Talking about grief at Christmas time

There seems to be no place for sadness at Christmas time. Irritating Christmas songs are full of happy lyrics like ‘mistletoe and wine’, apart from ‘Last Christmas’ which is about a relationship break up. Grief, though, has no inbuilt seasonal time clock. If it did it would turn itself off at Christmas time.

If you have experienced a recent bereavement, like me, Christmas can seem like a particularly daunting time. A person whom you would spend Christmas day with will not be there and it leaves a feeling of dread as the day approaches.

Rosa spent every Christmas with us for more than a decade. In recent years, I would get her up in the morning and dress her. She loved spending the day with us. We all went to church together and had a big lunch afterwards. I would take her back to her home at night and tuck her up in bed. Last year I stayed over. No doubt there will come a time when I will stop reminiscing quite so much but not this year. Rosa died on 12 November and her funeral was held on 3 December, only three weeks ago.

There will be an empty chair at Christmas lunch.

With only a day left to go till Christmas I have learnt that one needs to do only what one can manage. Recognise your emotional limitations and remember that grief is physically draining too.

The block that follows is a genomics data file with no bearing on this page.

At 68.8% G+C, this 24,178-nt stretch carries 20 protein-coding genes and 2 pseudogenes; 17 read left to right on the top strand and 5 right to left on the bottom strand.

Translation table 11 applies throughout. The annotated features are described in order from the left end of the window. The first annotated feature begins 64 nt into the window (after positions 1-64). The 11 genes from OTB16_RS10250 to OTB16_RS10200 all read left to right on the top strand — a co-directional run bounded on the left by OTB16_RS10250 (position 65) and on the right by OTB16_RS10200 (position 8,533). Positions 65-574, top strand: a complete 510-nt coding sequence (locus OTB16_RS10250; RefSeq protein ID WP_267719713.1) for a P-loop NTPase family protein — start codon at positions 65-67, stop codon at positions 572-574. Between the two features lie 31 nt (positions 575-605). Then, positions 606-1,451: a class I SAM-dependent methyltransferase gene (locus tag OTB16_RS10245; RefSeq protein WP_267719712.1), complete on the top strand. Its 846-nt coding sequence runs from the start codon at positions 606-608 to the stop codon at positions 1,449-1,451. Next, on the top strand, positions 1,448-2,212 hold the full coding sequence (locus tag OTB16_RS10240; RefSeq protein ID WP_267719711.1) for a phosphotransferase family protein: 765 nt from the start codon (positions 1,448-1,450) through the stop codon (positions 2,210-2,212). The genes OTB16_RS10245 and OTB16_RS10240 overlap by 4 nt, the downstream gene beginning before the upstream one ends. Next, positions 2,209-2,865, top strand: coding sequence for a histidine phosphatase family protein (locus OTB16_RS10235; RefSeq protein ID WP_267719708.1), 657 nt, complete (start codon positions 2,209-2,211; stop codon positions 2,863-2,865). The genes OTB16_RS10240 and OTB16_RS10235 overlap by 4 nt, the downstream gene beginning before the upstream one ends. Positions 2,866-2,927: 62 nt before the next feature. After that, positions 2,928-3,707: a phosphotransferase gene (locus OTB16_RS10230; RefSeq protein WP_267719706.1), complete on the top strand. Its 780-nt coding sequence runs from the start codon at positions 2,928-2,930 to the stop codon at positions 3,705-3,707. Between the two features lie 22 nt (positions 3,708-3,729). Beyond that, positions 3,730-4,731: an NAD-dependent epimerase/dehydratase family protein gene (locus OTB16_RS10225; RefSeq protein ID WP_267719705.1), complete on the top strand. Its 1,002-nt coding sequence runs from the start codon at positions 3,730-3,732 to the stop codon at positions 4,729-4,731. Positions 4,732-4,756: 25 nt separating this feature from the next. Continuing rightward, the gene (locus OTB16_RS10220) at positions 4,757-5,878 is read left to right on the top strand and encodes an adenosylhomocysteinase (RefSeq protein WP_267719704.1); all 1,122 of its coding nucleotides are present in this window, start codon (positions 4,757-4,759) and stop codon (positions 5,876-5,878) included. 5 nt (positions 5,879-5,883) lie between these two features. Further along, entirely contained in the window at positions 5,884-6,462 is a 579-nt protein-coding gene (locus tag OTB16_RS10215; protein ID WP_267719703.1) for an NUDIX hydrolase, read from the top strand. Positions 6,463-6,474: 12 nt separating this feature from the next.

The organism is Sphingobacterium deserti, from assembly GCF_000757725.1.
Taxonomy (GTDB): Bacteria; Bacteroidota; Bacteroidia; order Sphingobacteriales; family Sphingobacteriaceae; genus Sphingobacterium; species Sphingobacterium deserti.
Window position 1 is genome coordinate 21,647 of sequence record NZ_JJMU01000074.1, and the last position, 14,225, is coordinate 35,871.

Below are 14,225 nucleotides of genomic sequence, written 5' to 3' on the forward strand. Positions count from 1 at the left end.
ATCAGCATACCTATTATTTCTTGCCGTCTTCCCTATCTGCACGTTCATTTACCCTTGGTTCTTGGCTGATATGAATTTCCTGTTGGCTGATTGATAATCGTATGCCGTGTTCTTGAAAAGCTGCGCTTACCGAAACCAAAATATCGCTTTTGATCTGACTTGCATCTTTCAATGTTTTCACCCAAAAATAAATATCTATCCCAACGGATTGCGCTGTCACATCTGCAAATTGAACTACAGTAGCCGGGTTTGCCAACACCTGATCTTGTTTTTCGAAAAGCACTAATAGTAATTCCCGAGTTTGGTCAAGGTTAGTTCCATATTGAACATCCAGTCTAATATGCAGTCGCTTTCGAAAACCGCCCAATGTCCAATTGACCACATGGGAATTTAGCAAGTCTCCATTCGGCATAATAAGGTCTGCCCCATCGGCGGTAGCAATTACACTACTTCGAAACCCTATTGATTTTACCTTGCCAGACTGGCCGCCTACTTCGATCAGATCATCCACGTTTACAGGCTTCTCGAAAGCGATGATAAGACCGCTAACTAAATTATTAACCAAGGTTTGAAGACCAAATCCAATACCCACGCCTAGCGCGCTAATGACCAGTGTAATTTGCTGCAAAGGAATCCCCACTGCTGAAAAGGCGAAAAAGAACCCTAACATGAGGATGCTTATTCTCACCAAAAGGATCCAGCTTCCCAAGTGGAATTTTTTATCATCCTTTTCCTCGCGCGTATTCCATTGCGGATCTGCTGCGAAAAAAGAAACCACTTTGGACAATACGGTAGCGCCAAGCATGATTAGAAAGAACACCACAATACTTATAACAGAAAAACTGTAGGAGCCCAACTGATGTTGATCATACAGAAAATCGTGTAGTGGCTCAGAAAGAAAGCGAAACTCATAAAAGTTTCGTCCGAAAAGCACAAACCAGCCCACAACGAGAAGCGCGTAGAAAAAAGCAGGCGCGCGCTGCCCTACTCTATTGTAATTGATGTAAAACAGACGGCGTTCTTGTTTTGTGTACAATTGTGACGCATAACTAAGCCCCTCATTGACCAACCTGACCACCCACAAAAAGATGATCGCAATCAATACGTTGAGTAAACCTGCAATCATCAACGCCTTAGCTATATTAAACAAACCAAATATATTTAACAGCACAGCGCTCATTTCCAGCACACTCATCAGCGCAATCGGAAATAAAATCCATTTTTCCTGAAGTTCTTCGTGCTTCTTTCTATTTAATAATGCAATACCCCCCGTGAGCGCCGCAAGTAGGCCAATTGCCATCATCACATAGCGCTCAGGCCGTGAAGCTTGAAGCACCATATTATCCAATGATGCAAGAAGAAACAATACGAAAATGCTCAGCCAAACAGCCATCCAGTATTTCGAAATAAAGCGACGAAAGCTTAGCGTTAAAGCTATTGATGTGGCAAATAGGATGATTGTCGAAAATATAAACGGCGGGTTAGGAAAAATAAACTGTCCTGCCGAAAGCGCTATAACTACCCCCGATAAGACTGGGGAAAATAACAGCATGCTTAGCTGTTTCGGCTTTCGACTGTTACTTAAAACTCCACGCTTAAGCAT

With me, it’s been a case of only putting up the tree a few days ago whereas, at one time, it would have gone up in November. I am sticking to a motto of doing only what I feel capable of.

There are far less decorations on the tree. I gave up after a smattering of baubles. Buying a new pack of cheap lights seemed like an easier way of lighting the tree up rather than getting the old ones out of the attic only to find that they aren’t working. It all seemed like too much work.

What helps, I find, is talking to people who are willing to listen. There is a tremendous amount of sympathy and empathy for the bereaved, as I have discovered. By tapping into people’s altruism the world becomes less of a lonely place. Communication and feeling connected to your life is important because you don’t want to end up feeling isolated and dislocated. Throw in a festive period and these negative feelings can be exacerbated.

Losing a loved one is a traumatic experience no matter how old the person was. Rosa was 100 and had lived a good life but, while there is no hierarchy in death, I do realise that her passing was peaceful and timely. There are people who lose young children and partners in tragic and unexpected circumstances by contrast. I feel for them. What my grieving process has taught me is that a sense of context and balance helps in dealing with things.

If you are finding it hard to face Christmas tomorrow because someone close to you has died please remember that you aren’t alone in feeling this way. Be kind to yourself and be honest about what you can and cannot bring yourself to do. Grief is hardest to bear during special days.


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